Your central heating system should distribute heat evenly around your home. Radiators heat up in turn, which means those nearest the boiler will often be warmer.
The system can sometimes become unbalanced with radiators working at different temperatures, resulting in some rooms becoming much too warm, and others feeling cooler. If this is the case, it’s likely that your heating system may need balancing.
How to balance radiators
By partially closing the lockshield valve on the hotter radiators you can allow more hot water to flow to the other radiators which will help distribute the heat around the system. This may need to be repeated on several radiators.
You can gradually adjust the lockshield valves on every radiator until you feel the system is balanced. A good rule of thumb is to reduce the flow in the warmest rooms and increase it in the coldest, and then make slight adjustments bit by bit.
Cold radiators in different zones
- Check your zone timer or thermostat
In order to rule out a problem with your timer or thermostat, check the controls in the zone where the radiators aren’t working.
Your manufacturer’s manual will provide details on the correct settings.
Cold radiators upstairs
If you find that the radiators on the upper floors of your home are cold, it’s likely that there’s a problem with the feed and the expansion cistern. This will be the small cistern, usually in the loft.
In order to check what’s causing the problem, follow the steps below:
- Locate the cistern.
- Ensure there’s enough water within the cistern to enable the ballcock to float. But be careful not to fill it completely.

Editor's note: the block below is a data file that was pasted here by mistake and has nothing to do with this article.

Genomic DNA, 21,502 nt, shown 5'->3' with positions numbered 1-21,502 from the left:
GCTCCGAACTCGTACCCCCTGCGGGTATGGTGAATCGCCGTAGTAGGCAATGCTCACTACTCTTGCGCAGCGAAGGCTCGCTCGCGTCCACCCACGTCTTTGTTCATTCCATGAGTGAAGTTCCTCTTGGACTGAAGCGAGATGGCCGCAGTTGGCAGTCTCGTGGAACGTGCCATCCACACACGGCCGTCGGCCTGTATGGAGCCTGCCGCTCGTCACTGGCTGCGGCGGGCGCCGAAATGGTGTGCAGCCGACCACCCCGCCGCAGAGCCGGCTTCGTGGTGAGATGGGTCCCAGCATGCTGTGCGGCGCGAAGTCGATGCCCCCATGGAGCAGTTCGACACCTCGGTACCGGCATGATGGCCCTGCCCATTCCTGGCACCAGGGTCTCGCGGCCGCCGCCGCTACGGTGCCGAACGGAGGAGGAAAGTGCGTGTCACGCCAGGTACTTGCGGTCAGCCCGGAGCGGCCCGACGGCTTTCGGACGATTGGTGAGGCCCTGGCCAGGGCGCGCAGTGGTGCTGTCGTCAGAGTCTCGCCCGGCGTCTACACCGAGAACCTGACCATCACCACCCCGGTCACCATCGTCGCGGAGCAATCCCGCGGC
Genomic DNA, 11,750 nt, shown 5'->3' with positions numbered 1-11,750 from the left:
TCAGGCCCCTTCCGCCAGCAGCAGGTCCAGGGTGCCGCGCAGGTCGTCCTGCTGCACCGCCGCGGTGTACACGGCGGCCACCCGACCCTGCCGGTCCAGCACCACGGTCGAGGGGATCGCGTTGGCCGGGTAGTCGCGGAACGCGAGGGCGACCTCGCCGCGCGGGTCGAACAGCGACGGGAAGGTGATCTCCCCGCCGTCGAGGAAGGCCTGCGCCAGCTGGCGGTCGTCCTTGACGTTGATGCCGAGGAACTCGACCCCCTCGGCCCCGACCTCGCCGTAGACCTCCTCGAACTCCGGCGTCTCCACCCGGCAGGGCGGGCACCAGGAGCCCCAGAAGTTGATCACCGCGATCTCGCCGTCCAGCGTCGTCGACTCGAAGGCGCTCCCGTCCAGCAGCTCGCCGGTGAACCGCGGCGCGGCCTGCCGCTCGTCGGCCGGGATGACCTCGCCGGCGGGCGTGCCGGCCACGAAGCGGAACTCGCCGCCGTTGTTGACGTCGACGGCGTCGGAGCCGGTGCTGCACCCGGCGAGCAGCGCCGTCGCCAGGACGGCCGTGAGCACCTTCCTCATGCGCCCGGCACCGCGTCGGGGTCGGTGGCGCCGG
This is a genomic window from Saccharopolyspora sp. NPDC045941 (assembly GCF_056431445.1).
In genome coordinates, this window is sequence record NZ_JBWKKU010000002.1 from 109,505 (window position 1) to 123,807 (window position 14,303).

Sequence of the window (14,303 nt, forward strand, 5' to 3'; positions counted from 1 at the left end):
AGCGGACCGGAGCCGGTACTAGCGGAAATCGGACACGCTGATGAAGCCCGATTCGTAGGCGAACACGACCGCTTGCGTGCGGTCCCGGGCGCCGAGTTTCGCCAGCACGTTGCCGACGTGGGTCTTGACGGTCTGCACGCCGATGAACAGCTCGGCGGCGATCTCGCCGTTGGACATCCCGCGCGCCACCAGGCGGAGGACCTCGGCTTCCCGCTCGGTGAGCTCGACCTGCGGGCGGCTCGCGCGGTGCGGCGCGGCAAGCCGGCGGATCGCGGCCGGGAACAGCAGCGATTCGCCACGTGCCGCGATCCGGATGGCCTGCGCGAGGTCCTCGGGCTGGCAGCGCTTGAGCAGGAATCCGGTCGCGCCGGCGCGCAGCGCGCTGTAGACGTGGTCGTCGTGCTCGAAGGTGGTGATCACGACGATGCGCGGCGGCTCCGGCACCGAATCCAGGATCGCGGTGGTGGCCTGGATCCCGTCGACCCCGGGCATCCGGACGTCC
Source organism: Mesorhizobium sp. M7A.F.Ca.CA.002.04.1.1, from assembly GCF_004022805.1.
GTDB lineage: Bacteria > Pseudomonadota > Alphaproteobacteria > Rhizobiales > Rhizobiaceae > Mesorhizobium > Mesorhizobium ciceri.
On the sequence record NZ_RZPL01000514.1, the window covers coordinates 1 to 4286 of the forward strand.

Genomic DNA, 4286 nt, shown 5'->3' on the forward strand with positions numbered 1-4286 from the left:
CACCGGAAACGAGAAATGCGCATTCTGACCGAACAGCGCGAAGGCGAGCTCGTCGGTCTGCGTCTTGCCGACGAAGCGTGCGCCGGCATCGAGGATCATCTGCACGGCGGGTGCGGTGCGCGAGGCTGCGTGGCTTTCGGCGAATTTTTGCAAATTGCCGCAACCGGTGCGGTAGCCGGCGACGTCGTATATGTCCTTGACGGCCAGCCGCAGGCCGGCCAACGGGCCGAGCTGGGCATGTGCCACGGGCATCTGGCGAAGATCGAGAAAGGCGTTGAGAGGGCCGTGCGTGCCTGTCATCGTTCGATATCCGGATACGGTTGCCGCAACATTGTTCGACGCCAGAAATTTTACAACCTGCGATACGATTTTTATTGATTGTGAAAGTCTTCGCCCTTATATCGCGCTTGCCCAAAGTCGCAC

You should now notice that the radiators start heating up normally. If for any reason heat doesn’t return to the upper floors of your home, contact your local heating engineer.
Cold radiators downstairs
If you find that the radiators on the lower floors of your home are cold it is likely that there’s a problem with your pump.
In order to repair or replace a faulty pump, contact your local heating engineer.
One radiator is cold but the others are hot
If you find that one radiator within your home stays cold, ensure that the valves located on the sides of the radiator are open.
If the valves are open but the radiator is still cold it’s possible that the valves are blocked.
If you have an open-vent system (a conventional central heating system which is unpressurised and tank fed), you can use a heating system sludge remover that can be bought at most DIY stores. Be sure to follow the manufacturer’s instructions.
You can flush the system yourself by:
- Adding the liquid to the feed and expansion tank.
- After a few days you’ll need to empty and refill the system.
If you have a pressurised system it may need a powerflush. Seek expert advice.
If none of your radiators are heating up properly, it could be a result of a more serious problem with your central heating system or boiler. But, if all radiators are cold, there are a number of smaller faults that should be ruled out first.